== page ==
The historical documentation of a Land in Between being a chess pawn in the game of a “One” Empire establishment brings the cause to awaken to the strife and struggle of a people that seemingly want to live in peace—yet one from the past. Is the march to change inherently bad? I guess when we ask the right question of what is being changed, or who is in charge of the change process, opens my eyes to the fact that I am “western” (however you want to define that) and have been brought up in an autonomous society. There are serious issues at play when one tramples on the “rights” of a collective group or pushes their way in to “lead” the whole to a “new” way of life, be it cultural influence or practical changes to daily living.

Today’s excursion through the City of David got me to wonder if there is a way to move forward while remaining connected to the “heart” of one’s moral compass that rests in generations gone by? Is there a way as Dale Carnegie states, “to win friends and influence people,” in order to make life better while maintaining the beliefs of the people? I see the church of today as a rearview mirror onto the struggles of the 1st Century Jewish population in Jerusalem, they are very much at the crossroads in the west trying to hold onto “biblical” foundations (defined as moral absolutes in God’s truth) while moving toward a more relevant church. This is possibly the only way I can process the lecture and field study without coming to a concrete conclusion that one side was wrong and the other was right.

Maybe it takes a crisis in order to dream? We were presented with an account in the Old Testament that I never thought about it as a questioning of; is there more than this? It was 1 Kings 4:25 “During Solomon’s lifetime Judah and Israel lived in safety, from Dan even to Beer-Sheba, all of them under their vines and fig trees.” We all like to be safe, I love safety, but when is the moment that God spoke to say that it is about comfort rather than His wide-spread love for all nations? I view this verse a bit differently after the field-study in a way that maybe I need to dream bigger, not of past things (although we ought not to forget where God has brought us out of) but into a future of blessing. Could it be that the exilic nature of Herod’s reign was brought about to make God’s people dream bigger and farther than their tents and fields? Could it be that our viewpoint is only as wide as seeing the tip of our nose?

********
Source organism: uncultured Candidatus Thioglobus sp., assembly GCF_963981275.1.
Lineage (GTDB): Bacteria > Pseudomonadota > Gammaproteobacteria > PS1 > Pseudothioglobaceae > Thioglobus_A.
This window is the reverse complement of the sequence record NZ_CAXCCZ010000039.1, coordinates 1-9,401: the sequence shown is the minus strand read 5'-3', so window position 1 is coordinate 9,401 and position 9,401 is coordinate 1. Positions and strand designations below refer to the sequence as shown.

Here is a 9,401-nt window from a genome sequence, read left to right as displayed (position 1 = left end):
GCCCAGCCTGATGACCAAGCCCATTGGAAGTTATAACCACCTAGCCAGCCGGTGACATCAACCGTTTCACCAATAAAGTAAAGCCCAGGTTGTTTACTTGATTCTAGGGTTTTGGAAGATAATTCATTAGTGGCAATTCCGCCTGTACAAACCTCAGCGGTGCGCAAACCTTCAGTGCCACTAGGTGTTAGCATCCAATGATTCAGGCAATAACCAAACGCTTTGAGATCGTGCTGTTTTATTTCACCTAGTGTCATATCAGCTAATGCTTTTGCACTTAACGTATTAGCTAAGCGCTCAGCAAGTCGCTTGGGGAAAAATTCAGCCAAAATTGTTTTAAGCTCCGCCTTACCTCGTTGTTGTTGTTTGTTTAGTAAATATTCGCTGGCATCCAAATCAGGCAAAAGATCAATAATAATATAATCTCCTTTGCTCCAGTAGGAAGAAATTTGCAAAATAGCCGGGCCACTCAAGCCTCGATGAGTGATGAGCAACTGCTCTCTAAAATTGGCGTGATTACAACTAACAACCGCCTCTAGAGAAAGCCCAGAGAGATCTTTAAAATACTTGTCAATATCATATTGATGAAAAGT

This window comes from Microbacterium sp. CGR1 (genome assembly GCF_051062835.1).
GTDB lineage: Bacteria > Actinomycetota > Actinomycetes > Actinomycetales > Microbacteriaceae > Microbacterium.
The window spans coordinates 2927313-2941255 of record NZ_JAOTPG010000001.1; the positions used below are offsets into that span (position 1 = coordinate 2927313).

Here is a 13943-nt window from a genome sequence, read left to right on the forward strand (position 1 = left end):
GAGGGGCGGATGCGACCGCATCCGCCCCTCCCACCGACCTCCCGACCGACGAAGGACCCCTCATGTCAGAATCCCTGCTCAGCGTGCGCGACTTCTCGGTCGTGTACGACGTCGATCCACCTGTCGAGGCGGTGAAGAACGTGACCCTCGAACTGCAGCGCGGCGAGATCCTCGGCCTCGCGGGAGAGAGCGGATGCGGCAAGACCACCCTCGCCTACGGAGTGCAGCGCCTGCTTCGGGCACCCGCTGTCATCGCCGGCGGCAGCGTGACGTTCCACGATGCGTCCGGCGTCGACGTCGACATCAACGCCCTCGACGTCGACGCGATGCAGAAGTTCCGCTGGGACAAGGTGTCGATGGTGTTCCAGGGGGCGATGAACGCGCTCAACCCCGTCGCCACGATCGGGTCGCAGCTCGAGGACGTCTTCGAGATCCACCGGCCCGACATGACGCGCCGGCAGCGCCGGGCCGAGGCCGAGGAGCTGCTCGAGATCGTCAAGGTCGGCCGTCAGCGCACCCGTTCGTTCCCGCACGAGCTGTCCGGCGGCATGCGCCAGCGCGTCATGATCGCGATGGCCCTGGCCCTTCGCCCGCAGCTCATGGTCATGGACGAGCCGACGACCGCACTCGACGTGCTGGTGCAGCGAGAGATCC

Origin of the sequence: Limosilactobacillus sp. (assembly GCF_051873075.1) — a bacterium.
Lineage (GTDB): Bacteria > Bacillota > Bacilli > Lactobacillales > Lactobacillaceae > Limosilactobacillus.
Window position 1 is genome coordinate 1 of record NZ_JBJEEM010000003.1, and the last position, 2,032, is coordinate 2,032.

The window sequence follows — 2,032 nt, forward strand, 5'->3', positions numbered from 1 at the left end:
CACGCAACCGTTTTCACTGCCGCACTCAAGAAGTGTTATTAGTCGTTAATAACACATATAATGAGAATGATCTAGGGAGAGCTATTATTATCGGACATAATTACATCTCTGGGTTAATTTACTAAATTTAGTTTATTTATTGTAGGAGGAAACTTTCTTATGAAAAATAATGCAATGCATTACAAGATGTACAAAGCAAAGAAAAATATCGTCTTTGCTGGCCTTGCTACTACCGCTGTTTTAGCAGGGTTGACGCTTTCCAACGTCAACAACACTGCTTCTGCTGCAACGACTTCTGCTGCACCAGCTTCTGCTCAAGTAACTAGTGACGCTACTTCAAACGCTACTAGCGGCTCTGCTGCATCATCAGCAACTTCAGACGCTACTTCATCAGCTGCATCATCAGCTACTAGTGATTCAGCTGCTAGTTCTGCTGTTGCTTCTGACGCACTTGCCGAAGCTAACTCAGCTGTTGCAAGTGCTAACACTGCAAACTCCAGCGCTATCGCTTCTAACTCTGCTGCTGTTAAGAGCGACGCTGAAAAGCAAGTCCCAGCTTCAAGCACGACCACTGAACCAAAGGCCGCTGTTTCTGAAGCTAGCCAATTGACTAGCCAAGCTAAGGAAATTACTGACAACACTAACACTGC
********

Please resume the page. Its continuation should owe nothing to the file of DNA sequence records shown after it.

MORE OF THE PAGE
Jeremiah speaks of a “hope and a future” in God’s trusted competence that He knows what He is doing in and through His People. Herod’s reign with his ruthlessness towards the Jews in Galilee were applauded by Rome and soon the Empire would be able to “control” all of Judea but would it come through confrontation or accommodation. I’ve always ascribed the thought to obtain followers one can “catch more bees with honey.” I am certain Herod thought of every political phrase that would capture the ears of the Jewish population in order to spread the gospel of Rome. By offering to “fix” up the place, Herod was the only foreseeable way to temple “freedom.” So, Rome moved in with their thinking which was far from the thinking of the Jewish population.

I sensed when seeing the temple and reading the material that Herod was a maverick, someone who could get things done and accomplish much. This is leadership. However, the means and action of his leadership would take on a dictatorial path rather than the path of a “true” Messiah—one of a suffering servant. No matter how close Herod tried to maneuver his position to be in the Monarch legacy line, he would not measure up to receive full power. The later destruction of the temple, for me, is a foreshadowing of God telling His people that He will build the next mighty and everlasting kingdom. There will be a return to Shalom— God, People, Land— yet maybe not how we think it ought to be, but in how God will restore it in His way, His time.